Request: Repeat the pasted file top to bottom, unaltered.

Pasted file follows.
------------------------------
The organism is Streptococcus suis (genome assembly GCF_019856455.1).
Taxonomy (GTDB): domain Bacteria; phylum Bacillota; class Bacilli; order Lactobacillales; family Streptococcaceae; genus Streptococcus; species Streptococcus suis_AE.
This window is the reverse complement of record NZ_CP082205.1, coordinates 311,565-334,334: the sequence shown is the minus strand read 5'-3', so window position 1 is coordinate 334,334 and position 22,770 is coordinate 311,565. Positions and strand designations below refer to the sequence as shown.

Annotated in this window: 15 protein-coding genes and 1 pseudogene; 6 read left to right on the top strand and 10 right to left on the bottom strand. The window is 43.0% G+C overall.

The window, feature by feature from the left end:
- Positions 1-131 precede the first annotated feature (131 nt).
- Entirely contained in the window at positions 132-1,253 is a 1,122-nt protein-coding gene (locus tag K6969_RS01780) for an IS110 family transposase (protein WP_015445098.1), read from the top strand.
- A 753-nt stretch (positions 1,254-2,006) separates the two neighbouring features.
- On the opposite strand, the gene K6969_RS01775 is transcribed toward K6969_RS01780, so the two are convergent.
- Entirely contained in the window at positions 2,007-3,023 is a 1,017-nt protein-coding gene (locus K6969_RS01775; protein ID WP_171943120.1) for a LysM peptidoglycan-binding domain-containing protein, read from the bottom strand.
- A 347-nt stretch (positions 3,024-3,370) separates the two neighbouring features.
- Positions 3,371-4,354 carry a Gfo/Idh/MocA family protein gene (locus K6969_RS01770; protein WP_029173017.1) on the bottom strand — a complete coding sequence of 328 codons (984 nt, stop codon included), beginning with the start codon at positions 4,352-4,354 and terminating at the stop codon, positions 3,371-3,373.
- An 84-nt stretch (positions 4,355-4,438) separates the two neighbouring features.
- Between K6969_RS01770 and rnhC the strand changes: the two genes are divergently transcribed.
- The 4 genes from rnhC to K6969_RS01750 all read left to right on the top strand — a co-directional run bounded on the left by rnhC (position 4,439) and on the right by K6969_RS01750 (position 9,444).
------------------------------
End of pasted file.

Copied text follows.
The organism is Streptococcus suis (genome assembly GCF_019856455.1).
Taxonomy (GTDB): domain Bacteria; phylum Bacillota; class Bacilli; order Lactobacillales; family Streptococcaceae; genus Streptococcus; species Streptococcus suis_AE.
This window is the reverse complement of record NZ_CP082205.1, coordinates 311,565-334,334: the sequence shown is the minus strand read 5'-3', so window position 1 is coordinate 334,334 and position 22,770 is coordinate 311,565. Positions and strand designations below refer to the sequence as shown.

Annotated in this window: 15 protein-coding genes and 1 pseudogene; 6 read left to right on the top strand and 10 right to left on the bottom strand. The window is 43.0% G+C overall.

The window, feature by feature from the left end:
- Positions 1-131 precede the first annotated feature (131 nt).
- Entirely contained in the window at positions 132-1,253 is a 1,122-nt protein-coding gene (locus tag K6969_RS01780) for an IS110 family transposase (protein WP_015445098.1), read from the top strand.
- A 753-nt stretch (positions 1,254-2,006) separates the two neighbouring features.
- On the opposite strand, the gene K6969_RS01775 is transcribed toward K6969_RS01780, so the two are convergent.
- Entirely contained in the window at positions 2,007-3,023 is a 1,017-nt protein-coding gene (locus K6969_RS01775; protein ID WP_171943120.1) for a LysM peptidoglycan-binding domain-containing protein, read from the bottom strand.
- A 347-nt stretch (positions 3,024-3,370) separates the two neighbouring features.
- Positions 3,371-4,354 carry a Gfo/Idh/MocA family protein gene (locus K6969_RS01770; protein WP_029173017.1) on the bottom strand — a complete coding sequence of 328 codons (984 nt, stop codon included), beginning with the start codon at positions 4,352-4,354 and terminating at the stop codon, positions 3,371-3,373.
- An 84-nt stretch (positions 4,355-4,438) separates the two neighbouring features.
- Between K6969_RS01770 and rnhC the strand changes: the two genes are divergently transcribed.
- The 4 genes from rnhC to K6969_RS01750 all read left to right on the top strand — a co-directional run bounded on the left by rnhC (position 4,439) and on the right by K6969_RS01750 (position 9,444).